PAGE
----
A few days after eight Nebraska football players filed a lawsuit in the District Court of Lancaster County against the Big Ten Conference over the decision to postpone fall sports, some information behind the decision is now known.
According to multiple reports, conference presidents and chancellors voted 11-3 to postpone the fall college football season per a brief and two sworn affidavits that were filed by the Big Ten on Monday. Per The Athletic, the two sworn affidavits were signed by Big Ten commissioner Kevin Warren and Northwestern president Morton Schapiro, the chairman of the league’s council of presidents and chancellors.
Multiple reports also shared that Nebraska, Ohio State and Iowa were the three schools that voted against postponing the fall season.
The suit brought forward by the eight Nebraska players sought an injunctive order that would nullify the league’s decision to postpone football. The lawsuit specifically raised three counts against the Big Ten Conference: wrongful interference with business expectations, breach of contract and declaratory judgment. In reference to the last count, the lawsuit called into question whether or not the Big Ten did actually vote on a decision to postpone the season. Parents for 11 of the 14 Big Ten programs had previously asked to see proof of the vote, citing inconsistency in comments by various conference presidents. The lawsuit from the Nebraska players claimed the Big Ten’s potential non-vote (or at least not producing record of it) violates its governing documents.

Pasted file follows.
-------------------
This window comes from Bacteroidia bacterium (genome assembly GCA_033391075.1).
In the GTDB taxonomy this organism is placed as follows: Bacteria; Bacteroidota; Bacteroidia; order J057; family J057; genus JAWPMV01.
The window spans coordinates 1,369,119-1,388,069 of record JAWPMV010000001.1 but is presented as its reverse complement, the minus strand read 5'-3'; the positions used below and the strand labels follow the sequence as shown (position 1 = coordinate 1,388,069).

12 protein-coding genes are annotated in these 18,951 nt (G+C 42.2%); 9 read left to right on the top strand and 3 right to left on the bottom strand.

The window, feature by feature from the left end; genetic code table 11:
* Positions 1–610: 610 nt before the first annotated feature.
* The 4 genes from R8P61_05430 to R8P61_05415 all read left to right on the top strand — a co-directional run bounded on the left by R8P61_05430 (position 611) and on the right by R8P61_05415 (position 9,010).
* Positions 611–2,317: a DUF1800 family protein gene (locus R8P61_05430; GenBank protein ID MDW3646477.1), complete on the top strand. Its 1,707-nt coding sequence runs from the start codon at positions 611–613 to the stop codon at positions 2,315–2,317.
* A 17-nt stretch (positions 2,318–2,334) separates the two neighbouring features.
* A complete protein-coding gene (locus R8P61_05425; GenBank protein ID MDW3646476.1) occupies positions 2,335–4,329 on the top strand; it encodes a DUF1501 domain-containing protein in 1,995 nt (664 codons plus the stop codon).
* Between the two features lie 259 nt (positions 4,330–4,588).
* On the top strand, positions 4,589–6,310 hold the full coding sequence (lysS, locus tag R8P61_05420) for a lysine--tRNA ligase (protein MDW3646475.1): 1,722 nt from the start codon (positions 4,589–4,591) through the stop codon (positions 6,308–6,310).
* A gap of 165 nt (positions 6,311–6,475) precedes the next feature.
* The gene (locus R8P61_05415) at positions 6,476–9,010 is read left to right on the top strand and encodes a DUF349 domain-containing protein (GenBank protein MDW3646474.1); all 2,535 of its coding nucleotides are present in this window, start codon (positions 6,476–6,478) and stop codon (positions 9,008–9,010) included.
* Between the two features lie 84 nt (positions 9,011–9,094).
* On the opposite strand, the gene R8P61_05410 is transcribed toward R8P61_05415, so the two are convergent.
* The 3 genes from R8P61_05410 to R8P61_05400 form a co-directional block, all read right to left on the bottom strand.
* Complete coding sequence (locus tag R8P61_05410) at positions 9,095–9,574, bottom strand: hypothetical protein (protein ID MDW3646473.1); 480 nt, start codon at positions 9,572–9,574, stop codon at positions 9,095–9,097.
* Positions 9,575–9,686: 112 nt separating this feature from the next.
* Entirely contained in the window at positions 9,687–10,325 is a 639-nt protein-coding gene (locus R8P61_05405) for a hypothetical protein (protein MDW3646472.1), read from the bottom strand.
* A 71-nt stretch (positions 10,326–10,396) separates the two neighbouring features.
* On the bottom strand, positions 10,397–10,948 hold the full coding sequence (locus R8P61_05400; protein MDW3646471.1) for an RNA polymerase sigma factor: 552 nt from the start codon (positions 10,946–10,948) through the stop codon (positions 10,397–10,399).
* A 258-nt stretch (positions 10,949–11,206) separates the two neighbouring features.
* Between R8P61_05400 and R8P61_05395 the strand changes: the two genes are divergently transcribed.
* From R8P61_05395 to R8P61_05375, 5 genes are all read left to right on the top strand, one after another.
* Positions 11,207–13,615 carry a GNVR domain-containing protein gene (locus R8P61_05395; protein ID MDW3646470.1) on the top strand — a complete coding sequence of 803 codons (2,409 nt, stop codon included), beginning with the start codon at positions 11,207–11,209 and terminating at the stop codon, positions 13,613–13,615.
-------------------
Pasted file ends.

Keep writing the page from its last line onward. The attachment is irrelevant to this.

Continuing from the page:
A number of conflicting reports ultimately added to the confusion prior to the Nebraska players’ lawsuit. While Minnesota president Joan Gabel said that the conference “didn’t vote per se” and Penn State athletic director Sandy Barbour said it was unclear if a vote had taken place, Nebraska chancellor Ronnie Green confirmed one had taken place. In a letter dated Aug. 18, Warren confirmed the vote as well and said it was “overwhelmingly in support of postponing fall sports and will not be revisited.” However, Warren did not provide further details and said the decision would not be revisted.
The Big Ten called the suit “a baseless complaint” in its filing on Monday, having originally said "the entire case goes away" if the conference could produce the results of the vote. A few days later, the Big Ten has done at least that.
Big Ten statement: pic.twitter.com/Dg4xJDlKOO
— Brett McMurphy (@Brett_McMurphy) August 31, 2020
Nine games involving at least one FBS school are scheduled for the week ahead as college football forges ahead in some conferences. Alabama-Birmingham will be the first FBS school to play in 2020 with a Thursday game against Central Arkansas, which beat Austin Peay in the first FCS game of the season on Saturday.